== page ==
* AUD hits highest since Feb, commodity currencies gain
* U.S. street clashes add caution but focus on virus recovery
* Graphic: World FX rates in 2020 tmsnrt.rs/2RBWI5E
By Tom Westbrook
SINGAPORE, June 1 (Reuters) - Riskier currencies rose against the dollar on Monday as investors looked to positive signs from China’s post-coronavirus economic recovery and wagered on an easing in Sino-U.S. tensions.
The trade-sensitive Australian dollar surged 1% to a three-month high of $0.6742 to lead broader gains that put the dollar close to an 11-week low against a basket of currencies.
U.S. President Donald Trump made no move to impose new tariffs on China during a news conference on Friday where he outlined his response to Beijing’s tightening grip over Hong Kong.
“That removed the near-term risk of any intensification of the U.S.-China trade war,” said Ray Attrill, head of FX strategy at National Australia Bank in Sydney.
Moreover, investors were encouraged by the Caixin/Markit Purchasing Managers Index showing marginal but unexpected improvement in Chinese factory activity last month.
The New Zealand dollar rose about half a percent, along with the pound and Canadian dollar. Against a basket of currencies the dollar fell 0.2% to 98.022, close to an 11-week low of 97.944 touched last week.
The market mood was notable given major U.S. cities were bracing for another night of violence, as demonstrations against police brutality turned into a wave of outrage.
Analysts said the unrest was concerning, and perhaps a pointer to a close-run Presidential election in November, but was unlikely to shift short-term optimism about the U.S. economy.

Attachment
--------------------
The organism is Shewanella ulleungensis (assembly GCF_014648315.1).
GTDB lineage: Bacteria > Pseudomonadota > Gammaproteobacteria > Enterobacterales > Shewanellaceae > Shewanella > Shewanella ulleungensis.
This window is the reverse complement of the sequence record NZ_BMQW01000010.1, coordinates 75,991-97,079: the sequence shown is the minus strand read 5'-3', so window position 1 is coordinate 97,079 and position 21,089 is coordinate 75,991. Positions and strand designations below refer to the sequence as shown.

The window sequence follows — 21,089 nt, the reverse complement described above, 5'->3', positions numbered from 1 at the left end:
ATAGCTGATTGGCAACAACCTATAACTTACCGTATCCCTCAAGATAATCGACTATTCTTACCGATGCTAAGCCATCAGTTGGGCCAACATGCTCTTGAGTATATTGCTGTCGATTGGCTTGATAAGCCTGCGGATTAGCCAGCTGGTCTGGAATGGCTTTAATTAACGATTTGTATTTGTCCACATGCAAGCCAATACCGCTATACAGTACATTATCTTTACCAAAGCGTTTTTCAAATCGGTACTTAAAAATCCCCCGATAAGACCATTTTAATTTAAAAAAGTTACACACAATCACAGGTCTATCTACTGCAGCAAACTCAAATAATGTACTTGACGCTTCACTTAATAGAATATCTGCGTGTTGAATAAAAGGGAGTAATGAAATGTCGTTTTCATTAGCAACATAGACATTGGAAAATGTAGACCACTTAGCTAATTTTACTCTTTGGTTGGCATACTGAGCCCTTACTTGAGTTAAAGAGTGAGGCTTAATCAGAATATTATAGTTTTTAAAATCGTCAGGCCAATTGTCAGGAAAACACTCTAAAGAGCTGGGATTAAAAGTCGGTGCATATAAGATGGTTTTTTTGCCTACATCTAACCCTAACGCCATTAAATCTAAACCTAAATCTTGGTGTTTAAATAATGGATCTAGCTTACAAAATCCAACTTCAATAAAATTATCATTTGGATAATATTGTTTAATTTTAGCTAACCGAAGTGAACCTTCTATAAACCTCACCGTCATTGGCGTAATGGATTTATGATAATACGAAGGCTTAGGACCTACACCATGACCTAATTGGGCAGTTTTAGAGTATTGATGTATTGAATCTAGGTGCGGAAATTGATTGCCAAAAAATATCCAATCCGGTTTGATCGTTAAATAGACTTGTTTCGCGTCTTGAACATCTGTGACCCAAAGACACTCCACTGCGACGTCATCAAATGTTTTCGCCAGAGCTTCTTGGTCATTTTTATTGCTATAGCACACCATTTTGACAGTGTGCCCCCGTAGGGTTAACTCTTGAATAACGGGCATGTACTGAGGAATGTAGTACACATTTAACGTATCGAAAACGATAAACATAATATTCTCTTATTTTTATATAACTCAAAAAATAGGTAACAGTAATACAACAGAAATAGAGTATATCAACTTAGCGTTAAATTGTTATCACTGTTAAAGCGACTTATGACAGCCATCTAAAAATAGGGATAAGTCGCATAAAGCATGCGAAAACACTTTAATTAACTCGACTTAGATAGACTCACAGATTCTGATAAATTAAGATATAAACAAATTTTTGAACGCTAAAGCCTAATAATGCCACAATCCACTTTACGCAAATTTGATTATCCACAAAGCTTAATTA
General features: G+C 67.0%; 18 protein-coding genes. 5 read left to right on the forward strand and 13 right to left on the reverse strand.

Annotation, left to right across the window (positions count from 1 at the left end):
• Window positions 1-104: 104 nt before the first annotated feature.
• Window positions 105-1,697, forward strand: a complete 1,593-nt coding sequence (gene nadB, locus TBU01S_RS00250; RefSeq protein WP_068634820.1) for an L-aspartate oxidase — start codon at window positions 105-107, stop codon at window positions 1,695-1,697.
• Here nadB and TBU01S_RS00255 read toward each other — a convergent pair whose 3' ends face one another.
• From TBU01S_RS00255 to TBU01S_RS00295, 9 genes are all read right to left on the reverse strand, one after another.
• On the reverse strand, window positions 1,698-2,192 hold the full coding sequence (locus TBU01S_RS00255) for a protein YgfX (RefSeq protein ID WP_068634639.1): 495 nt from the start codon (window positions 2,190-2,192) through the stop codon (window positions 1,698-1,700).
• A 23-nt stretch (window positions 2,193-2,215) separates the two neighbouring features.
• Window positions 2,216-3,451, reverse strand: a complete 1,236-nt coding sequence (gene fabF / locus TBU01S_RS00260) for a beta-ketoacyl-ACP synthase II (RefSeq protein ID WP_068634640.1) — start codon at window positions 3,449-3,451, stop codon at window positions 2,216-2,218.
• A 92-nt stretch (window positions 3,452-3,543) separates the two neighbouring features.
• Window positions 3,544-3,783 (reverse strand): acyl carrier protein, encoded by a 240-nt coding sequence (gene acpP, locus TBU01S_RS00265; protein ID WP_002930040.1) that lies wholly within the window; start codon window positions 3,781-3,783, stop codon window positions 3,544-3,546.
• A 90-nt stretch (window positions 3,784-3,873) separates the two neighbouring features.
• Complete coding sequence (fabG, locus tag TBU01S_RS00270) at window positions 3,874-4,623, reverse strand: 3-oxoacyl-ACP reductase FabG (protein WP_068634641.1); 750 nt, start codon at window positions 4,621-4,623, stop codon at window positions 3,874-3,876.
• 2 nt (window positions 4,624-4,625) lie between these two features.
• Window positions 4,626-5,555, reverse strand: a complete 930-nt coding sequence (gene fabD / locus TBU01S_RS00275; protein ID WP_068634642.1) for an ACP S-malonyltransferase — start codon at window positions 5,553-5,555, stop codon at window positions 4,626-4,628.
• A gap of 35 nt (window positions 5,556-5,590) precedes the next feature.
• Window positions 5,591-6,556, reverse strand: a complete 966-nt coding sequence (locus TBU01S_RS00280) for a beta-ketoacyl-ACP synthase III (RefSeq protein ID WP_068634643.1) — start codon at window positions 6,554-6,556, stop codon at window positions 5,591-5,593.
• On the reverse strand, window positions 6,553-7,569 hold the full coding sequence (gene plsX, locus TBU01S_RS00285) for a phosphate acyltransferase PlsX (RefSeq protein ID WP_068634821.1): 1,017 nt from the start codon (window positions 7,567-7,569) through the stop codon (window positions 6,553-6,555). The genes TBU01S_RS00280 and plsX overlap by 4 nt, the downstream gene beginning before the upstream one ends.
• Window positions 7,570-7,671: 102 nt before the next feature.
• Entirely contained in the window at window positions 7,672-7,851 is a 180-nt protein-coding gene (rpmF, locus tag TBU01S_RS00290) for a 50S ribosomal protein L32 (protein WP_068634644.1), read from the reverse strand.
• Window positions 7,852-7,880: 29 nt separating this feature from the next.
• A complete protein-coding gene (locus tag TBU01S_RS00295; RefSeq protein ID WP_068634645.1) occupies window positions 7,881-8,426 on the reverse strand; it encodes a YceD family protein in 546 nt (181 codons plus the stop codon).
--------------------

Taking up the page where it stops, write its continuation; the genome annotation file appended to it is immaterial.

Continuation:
“It’s tough to be a bear at the moment and the path of least resistance for risk remains to the upside in my opinion,” said Chris Weston, head of research at Melbourne brokerage Pepperstone.
The euro rose 0.2% to $1.1135, just below a two-month high of $1.1145, as investors drew confidence from the European Union’s plans for a coronavirus recovery fund.
The pound hit a three-week high of $1.2414 as Britain moves out of lockdown. The Chinese yuan was 0.2% stronger at 7.1196, catching up with Friday’s relief rally in offshore trade on hopes for easing Sino-U.S. tensions.
The Australian dollar was the standout gainer, though, hitting milestone highs on crosses as well as the dollar - climbing to a three-month high against the yen and a 10-month high on the loonie.
Its rise - it is up 22% from March lows and gained slowly but steadily through May as the country brought the coronavirus under control - may serve as a guide for currency traders as other economies begin to emerge from lockdown.
“What will drive price action on FX in general will be how countries navigate exit from lockdown and how they return to normality,” said Shafali Sachdev, head of FX for Asia at BNP Paribas Wealth Management in Singapore.
“The obvious example is something like the Australian dollar,” she said, pointing to gains since Reserve Bank of Australia Governor Philip Lowe said last week that the national economic downturn is likely less severe than first thought
“That is a good template for how we think the market will differentiate currencies.”
The advance was also underpinned by the soaring price of its top export - iron ore - which hit a record high on Monday.
“We’re pretty optimistic about the Aussie this week,” said Commonwealth Bank of Australia FX analyst Joe Capurso.
“Market participants believe that the worst of the health and financial and economic crises are now behind us ... and if we’re past the worst of it, then commodity currencies tend to do well and the U.S. dollar tends to do poorly,” he said. (Reporting by Tom Westbrook; Editing by Shri Navaratnam and Richard Pullin)